Another Report on Tina Clarke’s Talk

[Editor's note: This submission arrived after the one I put up a few hours ago and was written independently of mine — so I'm adding it as a separate post. Thanks Brian!]

About 40 people gathered at High Mowing on Sunday afternoon to hear a talk by Tina Clark, an organizer for Transition-US. It was great to hear from someone who has been around to many transition communities and initiatives. She reviewed the basic history of the movement, but moved quickly into the main ideas, knowing that we were all eager to figure out where we want to go next. Tina gave an exciting picture of how fast and far the movement is spreading, in more than 30 countries, with more than 1000 transition towns in the British Isles, and several hundred in this country, too.

It was good to hear her say that the point is to get going: “It’s a hands-on movement.” It helps to be reminded that many of the community processes that will make it possible create a more resilient and joyful future, as our society powers down, are already in place, and our transition work involves seeing and honoring them as well as inventing new ways to connect ourselves, and pool our resources — especially our resources of will, heart, and knowledge. One phrase she used a lot was “collective genius,” the kinds of wisdom that can be found and nurtured when people who know and love their towns or region work together to do things that they value. The emphasis on shared goals, shared benefits, can help us look past politics and personality, and it’s more than pretending to get along. Variety is powerful, when harnessed to an intent to cooperate, and an expectation that cooperation can happen — sometimes easily, sometimes with honest struggle.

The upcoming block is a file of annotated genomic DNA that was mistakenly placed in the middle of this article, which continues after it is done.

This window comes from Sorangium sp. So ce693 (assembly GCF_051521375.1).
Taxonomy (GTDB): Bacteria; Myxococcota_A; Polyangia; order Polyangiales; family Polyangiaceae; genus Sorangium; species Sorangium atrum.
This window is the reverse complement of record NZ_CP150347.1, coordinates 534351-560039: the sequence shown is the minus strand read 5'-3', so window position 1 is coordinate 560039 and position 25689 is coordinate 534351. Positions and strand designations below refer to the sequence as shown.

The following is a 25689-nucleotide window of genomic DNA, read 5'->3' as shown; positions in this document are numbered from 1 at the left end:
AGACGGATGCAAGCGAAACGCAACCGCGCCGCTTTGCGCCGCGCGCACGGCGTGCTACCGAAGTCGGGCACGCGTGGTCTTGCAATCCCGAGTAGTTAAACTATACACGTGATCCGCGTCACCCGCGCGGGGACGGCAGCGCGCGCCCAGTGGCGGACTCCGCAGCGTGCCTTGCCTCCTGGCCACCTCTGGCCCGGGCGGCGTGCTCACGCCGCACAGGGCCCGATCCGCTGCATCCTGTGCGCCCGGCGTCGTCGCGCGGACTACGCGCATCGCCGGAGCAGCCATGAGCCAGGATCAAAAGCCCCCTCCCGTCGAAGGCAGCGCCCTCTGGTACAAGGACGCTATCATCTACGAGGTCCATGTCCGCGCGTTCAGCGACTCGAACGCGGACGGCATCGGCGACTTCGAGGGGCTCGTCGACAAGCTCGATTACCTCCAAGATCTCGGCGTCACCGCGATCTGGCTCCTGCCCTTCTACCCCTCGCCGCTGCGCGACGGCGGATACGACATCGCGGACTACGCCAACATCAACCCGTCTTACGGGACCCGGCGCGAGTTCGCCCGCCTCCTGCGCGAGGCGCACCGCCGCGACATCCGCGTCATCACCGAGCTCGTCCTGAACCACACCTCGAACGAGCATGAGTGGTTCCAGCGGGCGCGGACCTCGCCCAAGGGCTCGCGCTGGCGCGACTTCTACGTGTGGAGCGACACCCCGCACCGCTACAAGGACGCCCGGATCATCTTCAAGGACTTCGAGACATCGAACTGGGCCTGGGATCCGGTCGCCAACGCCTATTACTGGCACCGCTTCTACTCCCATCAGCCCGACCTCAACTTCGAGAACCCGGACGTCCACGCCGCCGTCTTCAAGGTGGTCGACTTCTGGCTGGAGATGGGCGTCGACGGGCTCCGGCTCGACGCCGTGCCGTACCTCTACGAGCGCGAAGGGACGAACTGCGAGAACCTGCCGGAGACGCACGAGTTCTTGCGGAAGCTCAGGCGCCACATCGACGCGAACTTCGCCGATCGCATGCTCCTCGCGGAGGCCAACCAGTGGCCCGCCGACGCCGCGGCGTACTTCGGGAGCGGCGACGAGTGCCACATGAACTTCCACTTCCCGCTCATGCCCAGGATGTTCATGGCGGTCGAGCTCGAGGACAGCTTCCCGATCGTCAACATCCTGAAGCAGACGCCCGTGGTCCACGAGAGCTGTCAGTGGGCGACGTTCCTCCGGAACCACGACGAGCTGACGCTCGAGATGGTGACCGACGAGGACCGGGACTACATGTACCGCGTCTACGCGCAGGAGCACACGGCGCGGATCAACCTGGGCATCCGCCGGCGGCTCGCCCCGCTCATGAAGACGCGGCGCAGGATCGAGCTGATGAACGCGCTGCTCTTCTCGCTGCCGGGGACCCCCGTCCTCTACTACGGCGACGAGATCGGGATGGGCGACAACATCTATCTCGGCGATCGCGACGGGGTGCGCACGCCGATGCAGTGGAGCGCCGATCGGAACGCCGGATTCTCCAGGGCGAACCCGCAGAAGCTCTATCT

There were folks from Lyndeborough, Temple, Wilton, Amherst, and Milford present, and Tina got us thinking about what each of us has to offer. It’s easier to think about that, and make the offer, knowing that no matter what you can do, it’s one more resource in a community that has abundance. I noticed that the longer we thought about it, and heard what other people offered, the easier it was to think, Oh yeah, I forgot, there’s something else I can do…So it’s a continuing mix of action and learning, searching and finding, accepting and giving. Tina got a lot of us thinking, and hammered home the message that the way we find to move towards our goal is our own — we can learn from others, but we are the explorers and builders for our own future.

Come to the community supper at SHARE in Milford, Weds. Oct 4, 5:30, and let’s enjoy each other’s company and keep on going!

Article written by Brian Drayton

One Response

  1. Michael Conley October 12, 2012 at 7:57 am | | Reply

    Yes, Brian, well said! My favorite part was that piece about “collective genius.” There are factors in the Souhegan Valley that truly make our region unique! The resources, starting with the Waldorf schools, the Town Hall Theater, the small town feel of Milford, Wilton and Amherst, our history of independent thinking and town hall meetings, the knowledge base of all the do-it-yourselfers who have been living here for generations makes this area a perfect spot to grow our brand of Transition Town!

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